The greenback struggled to keep in the positive territory (+0.05%) against a basket of major currencies on Thursday. The U.S dollar’s further gains were capped after initial jobless claims fell to 793,000 for the week ended Feb 6, compared to 812,000 a week before, but above the consensus, 760,000. The slow pace of jobless claims justifies the Federal Reserve’s dovish stance, which could provide more vulnerability to the USD in the short term. Looking ahead, January consumer confidence figures are due from the University of Michigan later today. The consumer’s confidence has a close inverse correlation with Covid-19 infection numbers, hence it should improve compared to last month, in light of cases falling significantly of late.
The single currency was able to print gains (+0.1%) against the U.S dollar on Thursday after slightly weaker-than-expected U.S jobless claims data weighed down the U.S dollar. A European Commission forecasted that the eurozone economy will rebound less than earlier expected in 2021 had a muted impact on the EUR. Looking ahead, there are no relevant data releases from the Eurozone, thus the EUR’s movement will continue to be driven by further Covid-19 and Brexit developments and global market sentiment.
The Sterling slid 0.11% against the U.S dollar, breaking a five-day sequence of gains after investors were hesitant to keep buying the GBP as uncertainty rose over the Covid-19 pandemic and post-Brexit trade. The U.K. and the European Union remain in a deadlock over how to implement the Brexit deal in Northern Ireland, despite more than three hours of talks between top officials on Thursday. Apart from renewed Brexit issues, market participants will digest the recently published December GDP, which rose by 1.2% month-to-month in December, slightly above the consensus, 1.0%. However, the U.K. economy remained the laggard in the G7 in Q4, with GDP still some 7.8% below its pre-pandemic peak. The industrial production and trade balance figures will also drive interest.
Japanese markets were closed yesterday due to a national holiday. However, Japanese traders are back to work today. Earlier today, the USD/JPY pair has seen some positive traction as the risk-on mood undermines the safe-haven JPY. The global risk sentiment remained well supported by optimism over the progress in the rollout of Covid-19 vaccines. Looking ahead, low liquidity and light volume are likely to prevail as most Asian countries are still out due to the long-week holiday. In addition, the U.S bond yields and the USD price dynamics must produce a great influence on the JPY.
The Loonie was flat against its U.S. counterpart on Thursday, pulling back from its strongest level in nearly three weeks as a winning streak for oil ended and the U.S dollar broadly steadied. The West Texas Intermediate dropped for the first time this month after OPEC, as well as the International Energy Agency, warned about demand recovery being hindered by renewed coronavirus-related lockdowns. Today, the December Wholesale sales figures will be posted, but it is expected to have a muted impact. Apparently, USD/CAD traders are not interested in domestic economic fundamentals. Instead, it is the U.S. and global outlook that matters.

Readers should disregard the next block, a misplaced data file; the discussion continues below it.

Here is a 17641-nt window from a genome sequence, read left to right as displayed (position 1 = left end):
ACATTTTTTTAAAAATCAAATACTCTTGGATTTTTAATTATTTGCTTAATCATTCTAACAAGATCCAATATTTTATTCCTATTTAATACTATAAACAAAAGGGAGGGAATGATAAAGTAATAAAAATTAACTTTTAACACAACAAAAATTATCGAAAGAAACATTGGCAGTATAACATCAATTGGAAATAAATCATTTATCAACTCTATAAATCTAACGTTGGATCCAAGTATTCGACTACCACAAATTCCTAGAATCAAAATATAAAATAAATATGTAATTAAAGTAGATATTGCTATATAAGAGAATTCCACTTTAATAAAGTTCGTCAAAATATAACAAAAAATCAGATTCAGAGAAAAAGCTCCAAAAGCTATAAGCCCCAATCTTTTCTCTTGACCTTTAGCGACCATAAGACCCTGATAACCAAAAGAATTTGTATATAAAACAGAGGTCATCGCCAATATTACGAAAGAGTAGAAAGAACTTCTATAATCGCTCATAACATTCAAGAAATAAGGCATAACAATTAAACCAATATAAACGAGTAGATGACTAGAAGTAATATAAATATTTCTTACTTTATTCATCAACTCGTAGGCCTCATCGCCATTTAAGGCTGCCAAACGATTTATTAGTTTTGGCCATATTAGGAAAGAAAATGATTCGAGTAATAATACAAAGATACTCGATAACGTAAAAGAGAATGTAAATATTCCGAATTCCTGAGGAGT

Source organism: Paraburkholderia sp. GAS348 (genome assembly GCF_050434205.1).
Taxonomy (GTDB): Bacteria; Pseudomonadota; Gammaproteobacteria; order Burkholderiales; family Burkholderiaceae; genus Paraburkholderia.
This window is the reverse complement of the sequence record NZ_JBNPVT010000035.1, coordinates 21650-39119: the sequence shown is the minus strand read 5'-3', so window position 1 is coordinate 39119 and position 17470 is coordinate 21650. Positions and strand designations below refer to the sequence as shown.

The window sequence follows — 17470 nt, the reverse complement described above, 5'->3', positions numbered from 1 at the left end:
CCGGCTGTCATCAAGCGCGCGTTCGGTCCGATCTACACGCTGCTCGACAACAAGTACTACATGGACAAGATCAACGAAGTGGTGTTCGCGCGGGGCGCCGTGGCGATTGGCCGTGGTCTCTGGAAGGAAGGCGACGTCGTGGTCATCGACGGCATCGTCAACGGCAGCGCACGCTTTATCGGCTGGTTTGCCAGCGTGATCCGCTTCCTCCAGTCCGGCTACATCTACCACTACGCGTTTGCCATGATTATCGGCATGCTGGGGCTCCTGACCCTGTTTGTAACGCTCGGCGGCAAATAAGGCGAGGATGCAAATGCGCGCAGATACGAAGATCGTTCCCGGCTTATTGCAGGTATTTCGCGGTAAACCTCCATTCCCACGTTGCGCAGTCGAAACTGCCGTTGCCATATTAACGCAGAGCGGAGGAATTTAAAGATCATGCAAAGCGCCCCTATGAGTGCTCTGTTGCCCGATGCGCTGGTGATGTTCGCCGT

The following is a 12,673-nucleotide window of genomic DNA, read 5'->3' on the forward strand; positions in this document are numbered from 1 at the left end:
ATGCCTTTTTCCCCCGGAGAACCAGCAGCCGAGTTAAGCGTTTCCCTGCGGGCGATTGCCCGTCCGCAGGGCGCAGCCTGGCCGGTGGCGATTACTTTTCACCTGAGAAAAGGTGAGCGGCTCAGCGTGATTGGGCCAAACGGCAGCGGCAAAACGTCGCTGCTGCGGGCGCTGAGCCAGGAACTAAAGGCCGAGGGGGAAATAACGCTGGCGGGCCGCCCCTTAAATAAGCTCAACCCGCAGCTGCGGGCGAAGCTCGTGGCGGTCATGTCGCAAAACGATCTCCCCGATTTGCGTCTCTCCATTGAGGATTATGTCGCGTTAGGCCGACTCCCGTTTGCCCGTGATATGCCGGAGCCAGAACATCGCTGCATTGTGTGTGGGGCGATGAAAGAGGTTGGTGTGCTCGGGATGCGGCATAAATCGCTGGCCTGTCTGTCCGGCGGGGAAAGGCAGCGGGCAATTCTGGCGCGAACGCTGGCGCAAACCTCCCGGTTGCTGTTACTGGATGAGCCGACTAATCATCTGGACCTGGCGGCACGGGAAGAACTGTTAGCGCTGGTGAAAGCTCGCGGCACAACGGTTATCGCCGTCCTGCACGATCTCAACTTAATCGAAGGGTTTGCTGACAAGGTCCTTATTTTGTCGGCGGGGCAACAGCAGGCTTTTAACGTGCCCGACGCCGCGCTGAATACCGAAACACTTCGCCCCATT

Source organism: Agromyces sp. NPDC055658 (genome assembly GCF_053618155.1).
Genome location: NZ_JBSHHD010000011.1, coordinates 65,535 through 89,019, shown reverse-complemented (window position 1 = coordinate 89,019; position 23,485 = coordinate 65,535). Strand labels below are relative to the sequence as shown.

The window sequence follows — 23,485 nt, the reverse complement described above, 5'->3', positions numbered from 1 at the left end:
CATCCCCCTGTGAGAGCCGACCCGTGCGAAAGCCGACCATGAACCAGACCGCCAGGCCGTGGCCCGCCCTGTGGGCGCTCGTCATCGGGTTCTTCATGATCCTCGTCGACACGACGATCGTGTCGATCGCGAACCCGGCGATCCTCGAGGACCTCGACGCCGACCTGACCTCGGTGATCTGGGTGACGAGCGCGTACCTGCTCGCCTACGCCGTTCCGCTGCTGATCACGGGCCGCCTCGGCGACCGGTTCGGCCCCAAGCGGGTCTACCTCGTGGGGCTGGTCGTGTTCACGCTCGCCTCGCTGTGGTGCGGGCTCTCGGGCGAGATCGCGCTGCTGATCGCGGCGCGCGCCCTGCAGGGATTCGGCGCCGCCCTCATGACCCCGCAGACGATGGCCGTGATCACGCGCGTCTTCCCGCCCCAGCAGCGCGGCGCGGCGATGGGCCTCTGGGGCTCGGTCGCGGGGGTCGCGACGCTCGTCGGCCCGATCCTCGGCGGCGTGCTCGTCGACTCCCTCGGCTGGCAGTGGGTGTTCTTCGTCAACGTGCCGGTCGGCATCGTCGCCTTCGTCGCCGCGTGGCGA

Mexico’s Central Bank voted yesterday - in a surprisingly unanimous - decision to cut the reference rate by 25bp to 4.00%. Steady core inflation in recent months, the worsening of the pandemic, a stuttering economic recovery, and the absence of decent fiscal support have forced the bank to act. On that note, Mexico's peso was up 0.3% against the greenback. Strength in oil prices also supported the MXN, albeit, during the previous trading session, West Texas Intermediate crude oil tumbled almost 0.8% of its value after rallying for several consecutive sessions. Oil prices had been strengthening due to a combination of rising hopes that the global economy, as well as oil demand, could soon recover on the back of stimulus measures and vaccine rollouts worldwide.
Chinese financial markets are closed due to New Year celebrations.
The Brazilian real weakened 0.31% against the greenback on Thursday after the National Geographic Statistics Bureau (IBGE) reported that Brazil’s service industry fell 7.8% in 2020 compared with 2019, setting a record that the country began in 2012. Also, yesterday, Brazil's central bank president Roberto Campos Neto said that Brazil’s Central Bank will not raise interest rates at the next meeting in March and warned that the economic recovery is losing steam. Looking ahead, the central bank's IBC-Br economic activity index for December, a leading indicator of GDP, will be published later today.